7 DIY tips on Wifi Boosting
If Netflix dropping out is a regular occurrence, or you’ve become far too familiar with staring at the buffering symbol for what feels like an eternity, than you need to read this list of do-it-yourself Wifi boosting tips.
1) Move the router away from metal objects: pretty straight forward. Metal objects nearby can absorb the Wifi signal, or can reflect it, making it weaker.
2) Keep your router away from electrical appliances: Certain appliances can interfere with the Wifi signal around the home. Things like microwaves and cordless phones can play havoc, or even other routers in your neighbour’s apartment or house can create interference, which brings me to my next point…
3) Run a channel search for your router in your particular area: A lot of routers have an automatic function which is supposed to search for the best channel, but we find that they don’t usually work well at all. There are some online applications that you can use which can help you find the better wireless channel with a lesser amount of interference.
4) Reset your router regularly: The hilarious computer support lads in the UK TV Series ‘I.T Crowd’ answer their desk phones by saying “Hello, I.T department, Have you tried turning it off and on again.” It’s funny but it’s true. Jokes aside, this approach has merit, as this simple action can solve a lot of technical issues. If you can’t be bothered trying to remember to do this yourself (like most of us), then buy an outlet timer from your local electrical appliance store and set the router to reset at an off peak time every 24 hours.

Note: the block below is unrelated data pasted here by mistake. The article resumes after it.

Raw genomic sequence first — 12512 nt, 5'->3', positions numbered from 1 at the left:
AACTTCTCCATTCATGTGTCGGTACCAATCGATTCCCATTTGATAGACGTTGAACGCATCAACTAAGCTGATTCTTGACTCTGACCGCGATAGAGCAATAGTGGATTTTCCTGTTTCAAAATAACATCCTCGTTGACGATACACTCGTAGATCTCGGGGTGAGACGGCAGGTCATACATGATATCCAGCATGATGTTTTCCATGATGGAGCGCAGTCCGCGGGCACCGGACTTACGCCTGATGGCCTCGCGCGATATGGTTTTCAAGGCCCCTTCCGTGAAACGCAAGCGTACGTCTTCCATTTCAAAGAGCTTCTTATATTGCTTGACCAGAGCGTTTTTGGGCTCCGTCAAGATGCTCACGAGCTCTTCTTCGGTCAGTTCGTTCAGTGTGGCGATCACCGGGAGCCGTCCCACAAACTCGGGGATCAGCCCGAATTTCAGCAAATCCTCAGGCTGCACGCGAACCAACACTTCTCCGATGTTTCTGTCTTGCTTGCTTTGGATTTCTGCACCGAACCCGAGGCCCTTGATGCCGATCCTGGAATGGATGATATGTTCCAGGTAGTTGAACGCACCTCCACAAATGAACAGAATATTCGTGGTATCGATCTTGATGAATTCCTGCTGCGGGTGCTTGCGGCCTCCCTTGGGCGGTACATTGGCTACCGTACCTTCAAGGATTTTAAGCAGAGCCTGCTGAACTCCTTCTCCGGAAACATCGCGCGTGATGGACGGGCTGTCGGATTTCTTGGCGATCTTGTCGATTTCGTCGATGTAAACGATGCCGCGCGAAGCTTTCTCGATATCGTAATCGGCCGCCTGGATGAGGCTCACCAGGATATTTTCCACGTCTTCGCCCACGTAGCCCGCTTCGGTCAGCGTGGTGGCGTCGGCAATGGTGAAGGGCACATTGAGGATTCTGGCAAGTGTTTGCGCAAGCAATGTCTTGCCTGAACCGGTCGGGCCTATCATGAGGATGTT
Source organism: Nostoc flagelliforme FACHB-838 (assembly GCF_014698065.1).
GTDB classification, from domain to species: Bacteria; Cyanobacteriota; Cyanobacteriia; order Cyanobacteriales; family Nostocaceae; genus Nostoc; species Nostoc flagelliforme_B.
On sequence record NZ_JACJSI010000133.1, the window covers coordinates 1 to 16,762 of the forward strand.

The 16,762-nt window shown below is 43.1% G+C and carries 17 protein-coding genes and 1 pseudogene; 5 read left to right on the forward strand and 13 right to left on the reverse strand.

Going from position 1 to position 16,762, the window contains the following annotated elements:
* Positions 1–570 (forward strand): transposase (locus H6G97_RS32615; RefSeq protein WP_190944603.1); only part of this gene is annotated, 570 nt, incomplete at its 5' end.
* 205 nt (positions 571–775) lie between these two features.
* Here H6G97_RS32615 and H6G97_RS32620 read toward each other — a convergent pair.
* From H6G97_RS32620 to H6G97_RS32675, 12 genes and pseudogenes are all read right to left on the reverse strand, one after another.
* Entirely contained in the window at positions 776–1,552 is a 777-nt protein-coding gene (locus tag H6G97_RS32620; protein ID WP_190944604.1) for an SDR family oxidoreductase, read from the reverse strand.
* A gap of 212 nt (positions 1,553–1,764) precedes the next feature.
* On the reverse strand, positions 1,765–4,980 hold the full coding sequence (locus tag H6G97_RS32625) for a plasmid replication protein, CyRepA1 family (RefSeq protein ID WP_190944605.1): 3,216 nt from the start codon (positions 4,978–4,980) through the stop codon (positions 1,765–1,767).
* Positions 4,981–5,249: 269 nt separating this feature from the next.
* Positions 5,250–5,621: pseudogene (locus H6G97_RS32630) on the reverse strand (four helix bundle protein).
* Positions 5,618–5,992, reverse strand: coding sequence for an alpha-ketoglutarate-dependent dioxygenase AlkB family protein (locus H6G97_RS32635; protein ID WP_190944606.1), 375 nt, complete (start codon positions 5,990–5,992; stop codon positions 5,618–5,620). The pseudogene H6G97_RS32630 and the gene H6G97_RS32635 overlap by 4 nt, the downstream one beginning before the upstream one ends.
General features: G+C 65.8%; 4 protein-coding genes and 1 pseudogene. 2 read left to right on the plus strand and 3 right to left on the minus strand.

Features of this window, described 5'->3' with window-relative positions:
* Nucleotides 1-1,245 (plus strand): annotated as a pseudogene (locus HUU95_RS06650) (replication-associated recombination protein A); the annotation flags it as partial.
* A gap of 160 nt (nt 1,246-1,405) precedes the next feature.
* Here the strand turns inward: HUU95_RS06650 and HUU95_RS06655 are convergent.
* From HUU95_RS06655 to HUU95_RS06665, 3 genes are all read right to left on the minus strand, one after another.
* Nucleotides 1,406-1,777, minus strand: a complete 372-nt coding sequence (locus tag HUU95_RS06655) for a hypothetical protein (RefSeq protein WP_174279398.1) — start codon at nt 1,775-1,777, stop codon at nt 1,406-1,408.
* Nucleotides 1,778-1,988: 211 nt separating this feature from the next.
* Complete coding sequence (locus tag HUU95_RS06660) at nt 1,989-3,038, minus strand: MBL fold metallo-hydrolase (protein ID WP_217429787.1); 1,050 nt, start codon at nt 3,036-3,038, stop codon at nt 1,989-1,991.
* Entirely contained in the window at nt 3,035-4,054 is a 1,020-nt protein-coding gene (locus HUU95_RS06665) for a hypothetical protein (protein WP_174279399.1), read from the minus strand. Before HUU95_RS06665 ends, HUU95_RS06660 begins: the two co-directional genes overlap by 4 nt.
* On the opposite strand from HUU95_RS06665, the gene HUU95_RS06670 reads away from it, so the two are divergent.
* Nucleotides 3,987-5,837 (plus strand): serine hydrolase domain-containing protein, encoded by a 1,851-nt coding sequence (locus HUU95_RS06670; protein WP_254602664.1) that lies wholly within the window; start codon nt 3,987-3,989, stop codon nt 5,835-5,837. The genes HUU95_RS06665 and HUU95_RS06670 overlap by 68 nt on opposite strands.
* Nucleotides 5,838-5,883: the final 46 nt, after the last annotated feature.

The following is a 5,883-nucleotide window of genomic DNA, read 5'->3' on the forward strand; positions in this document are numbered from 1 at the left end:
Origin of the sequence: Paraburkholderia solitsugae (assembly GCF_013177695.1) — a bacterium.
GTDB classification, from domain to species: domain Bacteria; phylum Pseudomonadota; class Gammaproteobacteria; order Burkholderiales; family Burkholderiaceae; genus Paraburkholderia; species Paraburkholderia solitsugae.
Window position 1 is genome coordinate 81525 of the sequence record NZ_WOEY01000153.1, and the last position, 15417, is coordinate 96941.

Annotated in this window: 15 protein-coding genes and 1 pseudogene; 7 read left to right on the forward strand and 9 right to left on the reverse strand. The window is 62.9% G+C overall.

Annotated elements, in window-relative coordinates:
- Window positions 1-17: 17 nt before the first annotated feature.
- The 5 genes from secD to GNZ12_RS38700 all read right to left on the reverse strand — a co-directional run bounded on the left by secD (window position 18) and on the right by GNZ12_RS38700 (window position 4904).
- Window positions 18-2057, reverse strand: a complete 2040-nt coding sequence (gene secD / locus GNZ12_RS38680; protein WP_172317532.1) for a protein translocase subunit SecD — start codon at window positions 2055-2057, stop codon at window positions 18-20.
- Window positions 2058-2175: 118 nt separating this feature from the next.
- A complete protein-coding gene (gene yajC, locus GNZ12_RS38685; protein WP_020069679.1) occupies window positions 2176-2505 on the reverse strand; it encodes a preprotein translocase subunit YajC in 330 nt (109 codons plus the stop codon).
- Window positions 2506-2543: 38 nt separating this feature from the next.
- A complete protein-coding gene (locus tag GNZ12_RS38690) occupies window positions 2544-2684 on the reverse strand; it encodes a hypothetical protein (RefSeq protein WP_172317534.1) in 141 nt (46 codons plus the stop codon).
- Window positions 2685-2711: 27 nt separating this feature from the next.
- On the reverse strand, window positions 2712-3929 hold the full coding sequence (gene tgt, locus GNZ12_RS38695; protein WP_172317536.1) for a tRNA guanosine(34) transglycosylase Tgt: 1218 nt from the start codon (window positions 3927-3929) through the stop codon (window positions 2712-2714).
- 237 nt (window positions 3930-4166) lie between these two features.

5) Have a good password on your network: The number of people using your home Wifi can affect the speeds, and sometimes every little bit can help. So use the security already built into your router and choose a strong password that is a combination of letters, numbers, and symbols. This will ensure that only authorized people are using your network.
6) Check the direction of the antennas on the router: A lot of routers have a couple of adjustable antennas on top. If yours are parallel, then move them to perpendicular. Wifi works best when signals are parallel to the internal antenna. These are horizontal in laptops and vertical in desktop computers. Internal antennas vary in mobile devices, depending on how you’re holding them (in portrait or landscape mode). Keeping a router’s antennas perpendicular to each other will keep a good connection between your home’s network and your devices you’re using in that home.
7) Try to stagger out the usage: If too many people are using chunky bandwidth all at the same time, it can really affect the speeds. Now I know that it’s not often convenient, but if everyone in the home is mindful of each other’s patterns of usage, perhaps you could plan your data download choices around each other without too much trouble. It is at best..an option. We at Signal Fox are not fans of this option, as we believe that in this day and age, we should be able to use our Wifi exactly when we want or need it.
So if at the end you have tried all of these little tips and still aren’t getting the Wifi that you want, call someone in (a professional) and get them to pull out the big guns to put an end to the eternal frustration…..of that constantly visiting buffer symbol!